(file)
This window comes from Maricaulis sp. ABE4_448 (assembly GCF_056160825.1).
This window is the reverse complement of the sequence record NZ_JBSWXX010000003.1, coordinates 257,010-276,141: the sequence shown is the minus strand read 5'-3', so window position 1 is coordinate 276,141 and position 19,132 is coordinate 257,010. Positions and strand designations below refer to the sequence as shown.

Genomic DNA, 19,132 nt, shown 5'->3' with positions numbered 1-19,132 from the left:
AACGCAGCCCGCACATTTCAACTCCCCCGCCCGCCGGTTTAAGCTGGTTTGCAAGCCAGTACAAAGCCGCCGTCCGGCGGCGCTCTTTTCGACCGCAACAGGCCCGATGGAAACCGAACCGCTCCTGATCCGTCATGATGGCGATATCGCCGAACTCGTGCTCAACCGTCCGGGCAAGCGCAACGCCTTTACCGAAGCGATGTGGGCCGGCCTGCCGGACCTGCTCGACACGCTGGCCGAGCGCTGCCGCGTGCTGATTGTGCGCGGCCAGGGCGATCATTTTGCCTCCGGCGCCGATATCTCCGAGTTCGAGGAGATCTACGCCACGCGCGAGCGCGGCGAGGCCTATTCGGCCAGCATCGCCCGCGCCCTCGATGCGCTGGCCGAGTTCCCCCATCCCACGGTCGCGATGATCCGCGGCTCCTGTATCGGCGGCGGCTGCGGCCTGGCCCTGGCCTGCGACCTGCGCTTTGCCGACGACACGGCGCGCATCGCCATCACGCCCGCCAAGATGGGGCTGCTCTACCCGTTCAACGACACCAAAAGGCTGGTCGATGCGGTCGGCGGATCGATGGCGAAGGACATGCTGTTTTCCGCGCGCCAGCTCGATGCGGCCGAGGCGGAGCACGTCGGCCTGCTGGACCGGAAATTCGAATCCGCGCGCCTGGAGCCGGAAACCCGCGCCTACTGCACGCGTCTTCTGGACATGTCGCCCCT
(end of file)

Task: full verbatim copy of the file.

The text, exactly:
This window comes from Maricaulis sp. ABE4_448 (assembly GCF_056160825.1).
This window is the reverse complement of the sequence record NZ_JBSWXX010000003.1, coordinates 257,010-276,141: the sequence shown is the minus strand read 5'-3', so window position 1 is coordinate 276,141 and position 19,132 is coordinate 257,010. Positions and strand designations below refer to the sequence as shown.

Genomic DNA, 19,132 nt, shown 5'->3' with positions numbered 1-19,132 from the left:
AACGCAGCCCGCACATTTCAACTCCCCCGCCCGCCGGTTTAAGCTGGTTTGCAAGCCAGTACAAAGCCGCCGTCCGGCGGCGCTCTTTTCGACCGCAACAGGCCCGATGGAAACCGAACCGCTCCTGATCCGTCATGATGGCGATATCGCCGAACTCGTGCTCAACCGTCCGGGCAAGCGCAACGCCTTTACCGAAGCGATGTGGGCCGGCCTGCCGGACCTGCTCGACACGCTGGCCGAGCGCTGCCGCGTGCTGATTGTGCGCGGCCAGGGCGATCATTTTGCCTCCGGCGCCGATATCTCCGAGTTCGAGGAGATCTACGCCACGCGCGAGCGCGGCGAGGCCTATTCGGCCAGCATCGCCCGCGCCCTCGATGCGCTGGCCGAGTTCCCCCATCCCACGGTCGCGATGATCCGCGGCTCCTGTATCGGCGGCGGCTGCGGCCTGGCCCTGGCCTGCGACCTGCGCTTTGCCGACGACACGGCGCGCATCGCCATCACGCCCGCCAAGATGGGGCTGCTCTACCCGTTCAACGACACCAAAAGGCTGGTCGATGCGGTCGGCGGATCGATGGCGAAGGACATGCTGTTTTCCGCGCGCCAGCTCGATGCGGCCGAGGCGGAGCACGTCGGCCTGCTGGACCGGAAATTCGAATCCGCGCGCCTGGAGCCGGAAACCCGCGCCTACTGCACGCGTCTTCTGGACATGTCGCCCCT